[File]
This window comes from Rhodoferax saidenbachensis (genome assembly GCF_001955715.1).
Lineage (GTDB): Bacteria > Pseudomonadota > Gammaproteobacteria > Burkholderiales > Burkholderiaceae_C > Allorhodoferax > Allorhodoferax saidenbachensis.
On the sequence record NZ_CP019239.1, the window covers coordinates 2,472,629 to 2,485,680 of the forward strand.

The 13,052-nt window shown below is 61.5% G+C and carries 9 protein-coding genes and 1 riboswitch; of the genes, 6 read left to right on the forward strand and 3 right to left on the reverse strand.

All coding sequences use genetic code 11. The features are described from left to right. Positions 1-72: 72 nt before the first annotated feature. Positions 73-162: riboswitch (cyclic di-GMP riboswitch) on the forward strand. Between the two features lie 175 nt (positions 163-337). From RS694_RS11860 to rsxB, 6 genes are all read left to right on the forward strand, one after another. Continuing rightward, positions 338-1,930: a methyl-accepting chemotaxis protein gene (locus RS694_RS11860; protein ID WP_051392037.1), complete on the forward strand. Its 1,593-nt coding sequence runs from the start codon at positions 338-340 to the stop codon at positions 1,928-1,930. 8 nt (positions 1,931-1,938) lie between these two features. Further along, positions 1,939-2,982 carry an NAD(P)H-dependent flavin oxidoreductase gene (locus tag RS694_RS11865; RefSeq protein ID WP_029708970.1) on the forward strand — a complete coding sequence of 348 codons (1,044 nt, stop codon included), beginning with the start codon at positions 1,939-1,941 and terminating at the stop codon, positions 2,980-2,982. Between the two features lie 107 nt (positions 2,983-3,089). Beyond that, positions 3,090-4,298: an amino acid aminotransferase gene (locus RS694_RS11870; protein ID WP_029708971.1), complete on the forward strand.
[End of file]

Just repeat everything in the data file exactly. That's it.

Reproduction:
This window comes from Rhodoferax saidenbachensis (genome assembly GCF_001955715.1).
Lineage (GTDB): Bacteria > Pseudomonadota > Gammaproteobacteria > Burkholderiales > Burkholderiaceae_C > Allorhodoferax > Allorhodoferax saidenbachensis.
On the sequence record NZ_CP019239.1, the window covers coordinates 2,472,629 to 2,485,680 of the forward strand.

The 13,052-nt window shown below is 61.5% G+C and carries 9 protein-coding genes and 1 riboswitch; of the genes, 6 read left to right on the forward strand and 3 right to left on the reverse strand.

All coding sequences use genetic code 11. The features are described from left to right. Positions 1-72: 72 nt before the first annotated feature. Positions 73-162: riboswitch (cyclic di-GMP riboswitch) on the forward strand. Between the two features lie 175 nt (positions 163-337). From RS694_RS11860 to rsxB, 6 genes are all read left to right on the forward strand, one after another. Continuing rightward, positions 338-1,930: a methyl-accepting chemotaxis protein gene (locus RS694_RS11860; protein ID WP_051392037.1), complete on the forward strand. Its 1,593-nt coding sequence runs from the start codon at positions 338-340 to the stop codon at positions 1,928-1,930. 8 nt (positions 1,931-1,938) lie between these two features. Further along, positions 1,939-2,982 carry an NAD(P)H-dependent flavin oxidoreductase gene (locus tag RS694_RS11865; RefSeq protein ID WP_029708970.1) on the forward strand — a complete coding sequence of 348 codons (1,044 nt, stop codon included), beginning with the start codon at positions 1,939-1,941 and terminating at the stop codon, positions 2,980-2,982. Between the two features lie 107 nt (positions 2,983-3,089). Beyond that, positions 3,090-4,298: an amino acid aminotransferase gene (locus RS694_RS11870; protein ID WP_029708971.1), complete on the forward strand.